# Washers and Integrals

So I'm working on washers and I was given the equation of $$1/\sqrt{1+x^2}$$ and I am supposed to rotate the solid around the $x$-axis on the interval of $[-1,1]$. I know that I am supposed to use washers, but I can't figure out how to find the equation for the outer radius and the inner radius.

-
The inner radius is $0$, there is no "hole." – André Nicolas Dec 15 '12 at 18:32

You have the functions $$f(x) = \frac{1}{\sqrt{1 + x^2}}.$$ The function is clearly defined on the interval $[-1,1]$. When you rotate the graph around the $x$-axis, then get a solid. If you try to draw a picture it might help to see that for a fixed $x$ the "inner radius" in this case is simply $0$. The outer radius is $f(x)$. So the volume is $$\int_{-1}^{1} \pi f(x)^2 \; dx.$$ Unless you ask, I will let you find this integral.

-
It just sounded funny how you said that the function is "clearly" defined on $[-1,1]$. :P But good answer. +1 – Patrick Da Silva Dec 15 '12 at 18:37
@PatrickDaSilva: Yeah, now that I read it again I agree that sounds a bit strange. I guess the fraction just made me automatically make the mental note that it actually is defined on this interval :) – Thomas Dec 15 '12 at 18:39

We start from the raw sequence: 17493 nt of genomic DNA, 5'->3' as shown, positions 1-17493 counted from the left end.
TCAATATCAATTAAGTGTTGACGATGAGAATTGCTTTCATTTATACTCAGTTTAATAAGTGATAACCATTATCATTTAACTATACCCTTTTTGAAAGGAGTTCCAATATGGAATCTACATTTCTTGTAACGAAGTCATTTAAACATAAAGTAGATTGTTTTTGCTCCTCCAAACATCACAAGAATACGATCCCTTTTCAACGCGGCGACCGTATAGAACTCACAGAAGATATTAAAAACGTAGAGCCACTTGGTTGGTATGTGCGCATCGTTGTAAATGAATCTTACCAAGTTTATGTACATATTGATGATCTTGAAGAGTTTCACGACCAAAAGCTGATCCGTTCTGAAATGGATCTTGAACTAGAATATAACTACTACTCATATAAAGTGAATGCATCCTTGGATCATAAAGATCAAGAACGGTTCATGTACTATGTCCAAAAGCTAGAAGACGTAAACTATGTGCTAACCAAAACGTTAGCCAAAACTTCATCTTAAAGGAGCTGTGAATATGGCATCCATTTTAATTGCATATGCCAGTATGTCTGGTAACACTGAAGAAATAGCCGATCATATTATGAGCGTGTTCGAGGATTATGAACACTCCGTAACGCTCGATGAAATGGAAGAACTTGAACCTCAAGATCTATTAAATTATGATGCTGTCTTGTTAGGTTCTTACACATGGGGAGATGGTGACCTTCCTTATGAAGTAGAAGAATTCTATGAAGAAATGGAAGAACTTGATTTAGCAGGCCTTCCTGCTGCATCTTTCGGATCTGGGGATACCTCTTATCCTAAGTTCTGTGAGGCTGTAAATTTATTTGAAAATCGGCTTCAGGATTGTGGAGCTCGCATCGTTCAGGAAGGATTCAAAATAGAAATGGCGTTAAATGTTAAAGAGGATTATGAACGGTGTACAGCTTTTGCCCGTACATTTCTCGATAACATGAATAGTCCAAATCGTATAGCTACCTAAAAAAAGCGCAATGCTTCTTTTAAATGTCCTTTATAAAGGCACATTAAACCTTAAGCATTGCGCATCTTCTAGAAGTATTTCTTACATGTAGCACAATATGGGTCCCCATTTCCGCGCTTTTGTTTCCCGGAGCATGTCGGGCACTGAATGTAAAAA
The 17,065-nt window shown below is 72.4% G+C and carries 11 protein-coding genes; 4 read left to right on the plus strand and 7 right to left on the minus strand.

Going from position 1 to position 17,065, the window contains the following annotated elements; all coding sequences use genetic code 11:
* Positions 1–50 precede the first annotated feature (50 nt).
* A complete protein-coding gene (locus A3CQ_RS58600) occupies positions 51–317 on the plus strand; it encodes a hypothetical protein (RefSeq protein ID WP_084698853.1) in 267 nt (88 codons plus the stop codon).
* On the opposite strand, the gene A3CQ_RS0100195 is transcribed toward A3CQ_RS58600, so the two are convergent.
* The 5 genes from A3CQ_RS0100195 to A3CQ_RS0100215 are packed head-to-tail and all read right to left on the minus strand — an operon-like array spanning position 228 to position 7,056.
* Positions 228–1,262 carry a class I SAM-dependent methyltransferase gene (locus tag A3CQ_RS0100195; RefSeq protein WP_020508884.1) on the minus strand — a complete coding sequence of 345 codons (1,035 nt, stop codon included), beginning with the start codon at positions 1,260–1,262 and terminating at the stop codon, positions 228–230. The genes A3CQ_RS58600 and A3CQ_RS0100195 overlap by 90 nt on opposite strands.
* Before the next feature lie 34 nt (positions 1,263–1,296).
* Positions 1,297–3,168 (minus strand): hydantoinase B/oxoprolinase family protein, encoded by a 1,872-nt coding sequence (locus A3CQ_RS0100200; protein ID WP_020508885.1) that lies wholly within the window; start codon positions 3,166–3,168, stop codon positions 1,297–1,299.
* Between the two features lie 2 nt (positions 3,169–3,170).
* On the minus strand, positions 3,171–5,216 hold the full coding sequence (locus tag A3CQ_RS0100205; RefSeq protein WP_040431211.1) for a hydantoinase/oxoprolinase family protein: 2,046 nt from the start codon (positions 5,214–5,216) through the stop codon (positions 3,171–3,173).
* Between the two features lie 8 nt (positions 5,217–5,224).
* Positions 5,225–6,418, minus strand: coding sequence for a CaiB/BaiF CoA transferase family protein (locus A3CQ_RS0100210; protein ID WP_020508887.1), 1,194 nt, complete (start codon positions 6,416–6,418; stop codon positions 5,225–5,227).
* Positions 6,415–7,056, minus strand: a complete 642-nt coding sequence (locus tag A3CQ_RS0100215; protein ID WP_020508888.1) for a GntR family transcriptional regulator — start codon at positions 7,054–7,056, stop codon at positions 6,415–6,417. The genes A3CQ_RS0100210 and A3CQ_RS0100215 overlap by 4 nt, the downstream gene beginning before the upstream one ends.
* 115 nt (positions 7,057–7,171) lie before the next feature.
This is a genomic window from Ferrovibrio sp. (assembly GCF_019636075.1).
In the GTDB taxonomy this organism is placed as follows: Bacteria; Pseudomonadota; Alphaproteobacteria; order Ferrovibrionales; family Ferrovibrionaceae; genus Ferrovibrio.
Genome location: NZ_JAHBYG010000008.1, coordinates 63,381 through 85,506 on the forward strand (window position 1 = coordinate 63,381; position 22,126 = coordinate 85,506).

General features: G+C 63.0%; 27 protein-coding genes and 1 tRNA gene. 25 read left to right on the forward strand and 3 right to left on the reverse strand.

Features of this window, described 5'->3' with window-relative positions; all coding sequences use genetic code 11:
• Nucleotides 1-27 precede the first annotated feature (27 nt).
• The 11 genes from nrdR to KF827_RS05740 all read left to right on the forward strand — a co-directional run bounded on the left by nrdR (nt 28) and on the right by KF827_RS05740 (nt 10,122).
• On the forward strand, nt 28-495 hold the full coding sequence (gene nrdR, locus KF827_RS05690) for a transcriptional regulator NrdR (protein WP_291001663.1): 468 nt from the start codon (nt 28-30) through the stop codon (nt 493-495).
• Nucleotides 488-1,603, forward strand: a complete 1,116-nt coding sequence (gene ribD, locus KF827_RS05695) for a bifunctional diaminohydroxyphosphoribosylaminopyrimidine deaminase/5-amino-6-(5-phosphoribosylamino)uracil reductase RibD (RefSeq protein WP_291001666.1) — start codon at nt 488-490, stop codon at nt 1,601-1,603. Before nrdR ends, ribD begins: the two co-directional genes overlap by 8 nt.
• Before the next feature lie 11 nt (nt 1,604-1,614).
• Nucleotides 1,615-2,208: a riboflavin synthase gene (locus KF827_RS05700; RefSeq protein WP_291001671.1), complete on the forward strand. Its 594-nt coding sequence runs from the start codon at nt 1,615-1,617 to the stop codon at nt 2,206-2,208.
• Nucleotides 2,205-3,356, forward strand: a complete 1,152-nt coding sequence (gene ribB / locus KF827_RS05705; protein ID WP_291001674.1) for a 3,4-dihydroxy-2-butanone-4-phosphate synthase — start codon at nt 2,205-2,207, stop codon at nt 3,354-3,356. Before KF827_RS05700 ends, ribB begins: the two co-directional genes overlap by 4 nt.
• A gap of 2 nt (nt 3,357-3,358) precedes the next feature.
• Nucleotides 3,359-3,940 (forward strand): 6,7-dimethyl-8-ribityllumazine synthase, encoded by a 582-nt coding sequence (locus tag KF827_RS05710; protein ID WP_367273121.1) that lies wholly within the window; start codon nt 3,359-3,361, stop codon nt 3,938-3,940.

Be sure you have a clear visualization of what you are working with (and trying to accomplish):

Rotate the region on the left about the $x$ axis to generate the solid on the right. (It is drawn to look hollow, but imagine it as a solid region.) The arrows on the left indicate some representative radii of the disks you get when you rotate about the $x$ axis to generate the solid.

As mentioned above, this is really using disks rather than washers since there is no hole in the solid of revolution.

-
The left graph is misleading in that it doesn't actually include the $x$ axis (which is to be rotated about). The right one appears not to have anything to do with the problem. – Henning Makholm Dec 15 '12 at 19:31
@HenningMakholm This might be the plot you are looking for. – Fabian Dec 15 '12 at 19:37
Sorry! I misread the axis of revolution as "y axis". I will fix the pic. – JohnD Dec 15 '12 at 19:43
Can you tell me the program you use to get the visualization please? – Dan Dec 2 '13 at 1:03
@extremez: I did these in Mathematica. – JohnD Dec 2 '13 at 2:40